Why Their Visit To New Britain Museum Proves Invigorating For People With Memory Loss

March 30, 2017


Pouty “Miss Cara Burch” does not look very happy in her 1888 portrait by American artist John Singer Sargent, but she captivated a group of older adults viewing the painting March 22 at the New Britain Museum of American Art.

The Museums & More outing, part of the Memories & More program launched last year by the Hartford HealthCare Senior Services Dementia Committee, brought 24 assisted-living residents with memory loss and staff representing Hartford HealthCare Senior Services communities for some cultural enrichment and mental stimulation.

“The program goal is to integrate people with dementia into the community while providing vibrancy and normalcy while they are visiting the museum,” said Mary Cheney, who heads the Dementia Committee. “Residents were still talking about the wonderful experience the next day.”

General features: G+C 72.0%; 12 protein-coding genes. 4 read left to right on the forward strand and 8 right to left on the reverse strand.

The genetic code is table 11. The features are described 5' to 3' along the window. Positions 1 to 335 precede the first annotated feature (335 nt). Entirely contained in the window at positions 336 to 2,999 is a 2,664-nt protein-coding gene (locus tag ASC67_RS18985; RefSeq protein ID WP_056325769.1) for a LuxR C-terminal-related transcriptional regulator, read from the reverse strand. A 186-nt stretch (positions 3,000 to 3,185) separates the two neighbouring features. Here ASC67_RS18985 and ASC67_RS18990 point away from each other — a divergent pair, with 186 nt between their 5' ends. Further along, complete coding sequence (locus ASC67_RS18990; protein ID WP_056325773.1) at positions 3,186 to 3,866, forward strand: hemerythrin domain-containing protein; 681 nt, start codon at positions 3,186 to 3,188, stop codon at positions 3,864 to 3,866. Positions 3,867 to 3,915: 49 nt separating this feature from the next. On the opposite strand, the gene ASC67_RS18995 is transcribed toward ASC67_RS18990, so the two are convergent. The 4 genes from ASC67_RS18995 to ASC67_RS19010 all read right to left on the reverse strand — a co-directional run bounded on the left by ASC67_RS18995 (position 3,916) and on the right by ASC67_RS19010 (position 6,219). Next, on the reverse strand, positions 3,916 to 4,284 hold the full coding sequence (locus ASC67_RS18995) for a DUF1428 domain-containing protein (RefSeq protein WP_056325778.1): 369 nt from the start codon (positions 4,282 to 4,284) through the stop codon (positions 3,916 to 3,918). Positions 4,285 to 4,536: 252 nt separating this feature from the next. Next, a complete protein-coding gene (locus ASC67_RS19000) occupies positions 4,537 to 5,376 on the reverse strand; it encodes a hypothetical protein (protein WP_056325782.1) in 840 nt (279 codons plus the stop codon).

At the museum, the guests chatted with docent Claudia Ryan about wearing ruffles like Caroline (“Cara”) Van Cott Burch, the daughter of Brooklyn Daily Eagle managing editor Robert A. Burch and his wife, the former Lizette Montmollin.

“Was she rich or poor?” Ryan asked the group.

“Rich,” said a Jerome Home resident. “Look at her dress. And the fancy chair.”

The trip to the museum took months of planning. Patty O’Brian, the dementia specialist for the Hartford HealthCare Center for Healthy Aging, and professionals representing Arbor Rose, Cedar Mountain Commons and Jefferson House coordinated dementia training for 37 volunteer docents at the museum in early March.

Viewing a winter landscape of skaters, the older visitors reflected on when they went skating, nodding when O’Brian asked, “Were your feet cold?”

“This experience was such a success that I am working with our communities to offer it regularly,” Cheney said.

Hartford HealthCare Senior Services is a not-for-profit Hartford HealthCare partner. For more information, call 860.406.6865.